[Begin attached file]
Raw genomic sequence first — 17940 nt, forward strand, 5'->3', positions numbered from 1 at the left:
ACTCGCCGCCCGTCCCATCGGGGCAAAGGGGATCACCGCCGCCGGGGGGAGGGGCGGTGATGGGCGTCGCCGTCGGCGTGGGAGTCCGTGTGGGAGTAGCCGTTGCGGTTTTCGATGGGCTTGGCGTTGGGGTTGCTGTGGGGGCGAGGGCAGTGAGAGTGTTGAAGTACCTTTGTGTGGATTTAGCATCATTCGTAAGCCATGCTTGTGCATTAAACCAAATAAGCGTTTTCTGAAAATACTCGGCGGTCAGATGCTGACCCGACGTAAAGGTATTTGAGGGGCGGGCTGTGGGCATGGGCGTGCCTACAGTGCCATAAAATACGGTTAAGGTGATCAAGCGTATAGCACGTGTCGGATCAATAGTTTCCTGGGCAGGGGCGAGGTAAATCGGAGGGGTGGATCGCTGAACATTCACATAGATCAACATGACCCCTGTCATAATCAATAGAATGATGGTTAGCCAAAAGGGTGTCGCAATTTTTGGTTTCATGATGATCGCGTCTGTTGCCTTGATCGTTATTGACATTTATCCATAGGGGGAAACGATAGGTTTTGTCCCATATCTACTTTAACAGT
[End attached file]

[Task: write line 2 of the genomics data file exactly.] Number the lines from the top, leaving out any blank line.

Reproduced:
ACTCGCCGCCCGTCCCATCGGGGCAAAGGGGATCACCGCCGCCGGGGGGAGGGGCGGTGATGGGCGTCGCCGTCGGCGTGGGAGTCCGTGTGGGAGTAGCCGTTGCGGTTTTCGATGGGCTTGGCGTTGGGGTTGCTGTGGGGGCGAGGGCAGTGAGAGTGTTGAAGTACCTTTGTGTGGATTTAGCATCATTCGTAAGCCATGCTTGTGCATTAAACCAAATAAGCGTTTTCTGAAAATACTCGGCGGTCAGATGCTGACCCGACGTAAAGGTATTTGAGGGGCGGGCTGTGGGCATGGGCGTGCCTACAGTGCCATAAAATACGGTTAAGGTGATCAAGCGTATAGCACGTGTCGGATCAATAGTTTCCTGGGCAGGGGCGAGGTAAATCGGAGGGGTGGATCGCTGAACATTCACATAGATCAACATGACCCCTGTCATAATCAATAGAATGATGGTTAGCCAAAAGGGTGTCGCAATTTTTGGTTTCATGATGATCGCGTCTGTTGCCTTGATCGTTATTGACATTTATCCATAGGGGGAAACGATAGGTTTTGTCCCATATCTACTTTAACAGT